Recorded in Nashville, with sweeping, orchestral strings recorded in Prague, Chaotic Resolve is lush and luminous with the intuitive production talents of Matt Bronleewe. “It's been exciting to witness the evolution of such an impressive artist as Plumb,” says Bronleewe. “In some respects, this album goes back to the foundations of what makes Plumb unique: raw, lyrically introspective vocals floating across an epic soundscape. I hope people respond to Chaotic Resolve with the same amount of enthusiasm we had while making it.” As with her previous albums, Plumb chose a title that would communicate a thematic feel of the album as a whole. “The title Chaotic Resolve came about because by the time I made this album I had resolved much of the discord in my life,” Plumb explains. “To me, ‘resolve’ does not always mean ‘fix.’ It may mean that I’ve resolved to accept a certain situation as it is, or I have resolved to change my expectations of a person. I wrote the song 'Manic' about someone in my life whose behavior I wished would change. There was so much chaos in our relationship before I resolved to love them for who they are. Every song on the album relates to that philosophy. My objective was to communicate the message of chaos and resolve together.” The songs of Chaotic Resolve move effortlessly between genres, capturing varied moods and moments -- from the panicked industrial undertones of “I Can’t Do This” to the modern metal juggernaut of “Good Behavior” through the New Romantic dance vibe of “Motion,” all while maintaining a cohesive feel. Staying authentic to the sound fans know as Plumb, she conveys a range of nuanced emotions by foregoing superficial emoting. “I think I can do that because that’s really how I am,” says the singer. “I’m not always sad, happy, confused or frustrated, but I am all of that at different times -- and sometimes all in one day! Obviously every song addresses different topics, but there is a common thread running through them that is resonant of where I was when I wrote the song.” In this way, Plumb refers to Chaotic Resolve as “an everyday” album.
Perhaps the album’s most compelling, intimate song is “Cut,” which strikes tender chords while speaking to the serious and topical subject of a form of self- abuse known as cutting. Inspired by a young female fan’s post on Plumb’s website, “Cut” also ties in thematically to songs on her previous albums such as “Unforgivable” (addressing verbal and emotional abuse) and “Damaged” (about sexual abuse). Says Plumb, “Those songs opened the floodgates for abuse victims to have conversations about what they were going through, and helped to define my mission as an artist. I decided to dedicate one song on each album to people who are hurting, because these songs have let people know they’re not alone, which is the first step to healing. 'Cut' was born for that very reason.”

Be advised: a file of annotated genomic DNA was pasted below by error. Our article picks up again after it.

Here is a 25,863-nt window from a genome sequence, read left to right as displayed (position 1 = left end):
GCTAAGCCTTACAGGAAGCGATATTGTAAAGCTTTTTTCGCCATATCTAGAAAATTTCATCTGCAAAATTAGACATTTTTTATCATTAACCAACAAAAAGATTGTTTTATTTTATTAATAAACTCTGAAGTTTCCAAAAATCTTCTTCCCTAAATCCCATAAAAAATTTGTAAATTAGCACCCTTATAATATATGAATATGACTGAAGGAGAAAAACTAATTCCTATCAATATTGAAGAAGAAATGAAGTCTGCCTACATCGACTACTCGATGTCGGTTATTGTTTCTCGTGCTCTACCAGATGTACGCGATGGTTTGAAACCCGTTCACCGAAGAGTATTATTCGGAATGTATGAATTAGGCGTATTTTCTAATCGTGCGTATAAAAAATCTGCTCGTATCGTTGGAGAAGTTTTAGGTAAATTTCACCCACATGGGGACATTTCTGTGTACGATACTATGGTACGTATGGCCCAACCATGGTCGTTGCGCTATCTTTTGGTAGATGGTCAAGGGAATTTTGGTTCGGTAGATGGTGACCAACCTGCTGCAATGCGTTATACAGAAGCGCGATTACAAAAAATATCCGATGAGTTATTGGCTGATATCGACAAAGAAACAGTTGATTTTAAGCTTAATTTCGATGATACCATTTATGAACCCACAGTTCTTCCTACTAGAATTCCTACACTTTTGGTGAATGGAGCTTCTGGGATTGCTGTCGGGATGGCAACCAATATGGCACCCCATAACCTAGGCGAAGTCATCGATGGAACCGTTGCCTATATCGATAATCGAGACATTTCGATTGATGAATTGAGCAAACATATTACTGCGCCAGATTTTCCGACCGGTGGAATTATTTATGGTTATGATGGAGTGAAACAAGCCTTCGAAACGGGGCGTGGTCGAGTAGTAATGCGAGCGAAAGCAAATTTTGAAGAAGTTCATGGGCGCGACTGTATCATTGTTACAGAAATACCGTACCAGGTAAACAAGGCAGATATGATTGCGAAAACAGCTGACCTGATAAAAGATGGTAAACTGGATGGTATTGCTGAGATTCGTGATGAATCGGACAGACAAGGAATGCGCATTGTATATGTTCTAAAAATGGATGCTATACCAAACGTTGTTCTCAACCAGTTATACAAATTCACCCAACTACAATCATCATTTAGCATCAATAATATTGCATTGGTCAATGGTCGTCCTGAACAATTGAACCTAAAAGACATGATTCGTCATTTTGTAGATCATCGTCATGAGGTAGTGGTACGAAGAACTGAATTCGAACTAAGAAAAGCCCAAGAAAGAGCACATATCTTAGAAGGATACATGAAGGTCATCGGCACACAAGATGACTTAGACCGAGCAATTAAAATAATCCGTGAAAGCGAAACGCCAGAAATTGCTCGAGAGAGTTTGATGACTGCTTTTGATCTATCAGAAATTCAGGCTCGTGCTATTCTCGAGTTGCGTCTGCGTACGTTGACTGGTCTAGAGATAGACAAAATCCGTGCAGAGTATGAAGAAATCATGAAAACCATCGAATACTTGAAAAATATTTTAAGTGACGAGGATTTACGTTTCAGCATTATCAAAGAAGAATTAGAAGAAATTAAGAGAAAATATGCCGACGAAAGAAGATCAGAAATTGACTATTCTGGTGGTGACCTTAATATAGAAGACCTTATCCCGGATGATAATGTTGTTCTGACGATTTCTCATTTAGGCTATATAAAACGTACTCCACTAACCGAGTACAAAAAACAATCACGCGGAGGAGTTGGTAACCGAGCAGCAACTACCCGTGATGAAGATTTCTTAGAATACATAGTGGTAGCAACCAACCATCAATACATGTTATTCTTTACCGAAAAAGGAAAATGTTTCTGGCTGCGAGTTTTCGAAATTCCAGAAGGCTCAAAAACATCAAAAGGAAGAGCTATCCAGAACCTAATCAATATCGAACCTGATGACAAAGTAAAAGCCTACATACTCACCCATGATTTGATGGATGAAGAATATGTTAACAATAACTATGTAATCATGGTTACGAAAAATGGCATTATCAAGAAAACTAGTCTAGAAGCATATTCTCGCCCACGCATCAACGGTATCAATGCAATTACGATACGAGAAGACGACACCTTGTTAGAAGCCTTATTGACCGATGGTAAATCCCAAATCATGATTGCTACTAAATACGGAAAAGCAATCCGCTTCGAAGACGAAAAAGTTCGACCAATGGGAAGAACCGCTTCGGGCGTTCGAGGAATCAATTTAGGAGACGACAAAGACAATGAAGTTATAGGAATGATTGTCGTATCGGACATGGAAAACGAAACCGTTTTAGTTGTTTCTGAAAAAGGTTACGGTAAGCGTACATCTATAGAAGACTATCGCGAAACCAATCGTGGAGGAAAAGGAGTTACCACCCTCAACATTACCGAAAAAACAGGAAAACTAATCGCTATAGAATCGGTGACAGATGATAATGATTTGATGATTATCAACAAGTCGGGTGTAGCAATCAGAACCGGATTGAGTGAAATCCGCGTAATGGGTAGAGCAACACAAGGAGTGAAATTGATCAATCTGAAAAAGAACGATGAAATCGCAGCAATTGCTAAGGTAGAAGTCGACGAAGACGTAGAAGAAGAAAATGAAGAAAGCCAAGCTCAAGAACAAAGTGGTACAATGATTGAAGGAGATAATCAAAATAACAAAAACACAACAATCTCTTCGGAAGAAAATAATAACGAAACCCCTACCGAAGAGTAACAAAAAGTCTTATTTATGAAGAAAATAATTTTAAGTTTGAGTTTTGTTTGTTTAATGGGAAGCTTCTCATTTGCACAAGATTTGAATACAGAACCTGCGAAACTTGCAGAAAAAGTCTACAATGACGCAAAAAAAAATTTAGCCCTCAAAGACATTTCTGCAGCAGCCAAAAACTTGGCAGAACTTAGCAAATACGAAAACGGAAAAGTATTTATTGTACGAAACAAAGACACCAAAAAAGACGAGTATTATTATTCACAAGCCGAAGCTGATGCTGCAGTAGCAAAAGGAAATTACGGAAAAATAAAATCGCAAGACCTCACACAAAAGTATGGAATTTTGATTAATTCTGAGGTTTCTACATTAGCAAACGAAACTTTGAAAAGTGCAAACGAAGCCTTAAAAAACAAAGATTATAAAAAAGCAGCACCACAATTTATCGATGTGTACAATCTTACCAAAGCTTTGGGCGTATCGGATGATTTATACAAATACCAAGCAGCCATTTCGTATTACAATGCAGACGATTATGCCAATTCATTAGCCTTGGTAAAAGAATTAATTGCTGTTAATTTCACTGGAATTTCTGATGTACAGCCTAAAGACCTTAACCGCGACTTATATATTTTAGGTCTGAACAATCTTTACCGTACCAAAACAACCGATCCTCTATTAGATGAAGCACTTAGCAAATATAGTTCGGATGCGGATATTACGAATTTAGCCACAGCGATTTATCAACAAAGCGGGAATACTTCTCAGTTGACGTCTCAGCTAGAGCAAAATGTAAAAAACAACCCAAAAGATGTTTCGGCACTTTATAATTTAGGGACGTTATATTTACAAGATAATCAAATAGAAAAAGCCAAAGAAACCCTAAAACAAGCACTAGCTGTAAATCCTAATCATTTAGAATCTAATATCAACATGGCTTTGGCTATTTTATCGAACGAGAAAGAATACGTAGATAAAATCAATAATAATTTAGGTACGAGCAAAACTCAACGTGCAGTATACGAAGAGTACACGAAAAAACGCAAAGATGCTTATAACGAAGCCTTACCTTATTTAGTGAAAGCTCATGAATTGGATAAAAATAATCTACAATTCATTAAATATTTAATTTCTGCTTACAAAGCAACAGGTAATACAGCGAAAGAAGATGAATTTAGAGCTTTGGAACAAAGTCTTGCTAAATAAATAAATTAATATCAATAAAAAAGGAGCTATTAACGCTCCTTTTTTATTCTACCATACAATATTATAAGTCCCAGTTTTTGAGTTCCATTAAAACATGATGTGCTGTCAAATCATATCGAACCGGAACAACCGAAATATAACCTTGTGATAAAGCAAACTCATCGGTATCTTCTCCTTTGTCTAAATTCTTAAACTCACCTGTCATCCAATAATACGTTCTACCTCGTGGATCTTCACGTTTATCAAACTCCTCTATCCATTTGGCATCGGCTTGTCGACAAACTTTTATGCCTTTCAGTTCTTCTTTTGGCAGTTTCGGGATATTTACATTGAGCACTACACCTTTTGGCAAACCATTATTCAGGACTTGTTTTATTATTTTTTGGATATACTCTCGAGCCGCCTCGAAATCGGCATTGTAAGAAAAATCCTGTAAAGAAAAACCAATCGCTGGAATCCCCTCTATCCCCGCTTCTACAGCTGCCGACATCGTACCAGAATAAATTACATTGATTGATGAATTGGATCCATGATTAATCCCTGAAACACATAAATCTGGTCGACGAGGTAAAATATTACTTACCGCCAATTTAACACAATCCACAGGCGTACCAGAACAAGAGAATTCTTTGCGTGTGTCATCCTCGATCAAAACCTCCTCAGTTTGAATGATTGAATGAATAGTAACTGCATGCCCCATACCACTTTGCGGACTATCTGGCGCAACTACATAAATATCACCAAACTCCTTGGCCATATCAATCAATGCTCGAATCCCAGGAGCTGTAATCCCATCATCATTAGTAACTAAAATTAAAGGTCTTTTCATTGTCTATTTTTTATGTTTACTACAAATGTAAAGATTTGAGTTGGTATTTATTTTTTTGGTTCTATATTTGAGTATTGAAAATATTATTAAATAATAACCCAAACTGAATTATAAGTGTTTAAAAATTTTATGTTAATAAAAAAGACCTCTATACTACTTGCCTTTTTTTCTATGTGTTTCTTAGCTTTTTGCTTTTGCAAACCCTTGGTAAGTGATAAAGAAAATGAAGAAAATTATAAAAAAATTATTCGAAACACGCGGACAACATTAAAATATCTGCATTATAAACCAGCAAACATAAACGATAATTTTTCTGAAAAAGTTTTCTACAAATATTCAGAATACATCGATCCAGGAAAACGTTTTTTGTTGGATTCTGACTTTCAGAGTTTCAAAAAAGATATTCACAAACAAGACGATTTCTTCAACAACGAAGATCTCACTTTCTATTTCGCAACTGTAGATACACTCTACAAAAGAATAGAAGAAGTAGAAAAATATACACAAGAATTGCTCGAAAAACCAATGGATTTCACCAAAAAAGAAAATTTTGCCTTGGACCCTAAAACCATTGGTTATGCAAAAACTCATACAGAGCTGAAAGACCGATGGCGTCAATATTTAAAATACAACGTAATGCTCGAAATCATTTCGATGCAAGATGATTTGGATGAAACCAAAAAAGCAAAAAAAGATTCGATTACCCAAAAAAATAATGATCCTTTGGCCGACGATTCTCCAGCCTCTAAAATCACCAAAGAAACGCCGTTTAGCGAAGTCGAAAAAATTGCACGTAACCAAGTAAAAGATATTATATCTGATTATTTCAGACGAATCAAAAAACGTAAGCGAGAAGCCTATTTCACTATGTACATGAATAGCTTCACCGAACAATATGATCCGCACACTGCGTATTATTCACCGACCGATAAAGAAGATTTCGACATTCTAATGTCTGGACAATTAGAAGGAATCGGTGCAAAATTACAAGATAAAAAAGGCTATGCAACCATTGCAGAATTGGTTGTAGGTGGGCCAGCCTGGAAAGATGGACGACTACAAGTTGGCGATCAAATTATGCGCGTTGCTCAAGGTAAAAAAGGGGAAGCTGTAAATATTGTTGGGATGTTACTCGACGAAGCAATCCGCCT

Consistent with her message of moving from darkness into the light, Chaotic Resolve also has an upbeat, celebratory side, embodied by irresistible pop love songs like the hook-sharp “Real Life Fairytale” and the album’s buoyant lead track, “Blush.” “I don’t want to put ten love songs on an album,” Plumb laughs. “But I am madly in love with my husband, and to me, there’s so much romance in the familiar. When I wrote 'Blush' I was really feeling that lyric, ‘I want to be in love with only you.’ I want to have bad days with him because I know there’s going to be blue skies again and we can appreciate them together. In the moments of total chaos there is resolve that our relationship is forever. That’s reassuring and beautiful. That’s romantic.”
Plumb has found an extension of her voice by writing songs with and for other artists, including Michelle Branch and Mandy Moore. Jennifer Page has also covered “Stranded” and “Here With Me” from Candycoated Water Drops, and Plumb has written songs recorded by Kimberly Locke and James Ingram. A techno-dance remix of Plumb’s song “Damaged” -- recorded by the UK band Plummet (who named themselves after Plumb) -- held the number one chart position in the UK for thirteen weeks. Plummet’s version of “Damaged” was also featured in the 1999 film Brokedown Palace. Additionally, Plumb's music has been included in films such as Bruce Almighty, Just Married, The Story of Us, Loser, View from the Top, Drive Me Crazy and The Perfect Man, as well as many popular television series. She has performed both nationally and internationally, including tours of Canada, England, Ireland, Scotland, Germany, the Netherlands and the Philippines.
With the release of Chaotic Resolve, Plumb feels deeply grateful for what she has accomplished in her brief career. “Fame and fortune are fleeting,” she offers, “but making a difference in people’s lives lasts for eternity. I was signed so young that I had to figure out who I was as an artist in front of everyone. But I was lucky because that forced me to be real. It means everything to have a fan approach me after a show and say, ‘I bought your first album in 1997 and I’ve bought every one of them since. I’m proud of the direction you’ve taken with your sound.’ When you wonder if you’re doing something worthwhile, there’s a bit of validation just to make eye contact with someone who says, 'Yeah, you are.'”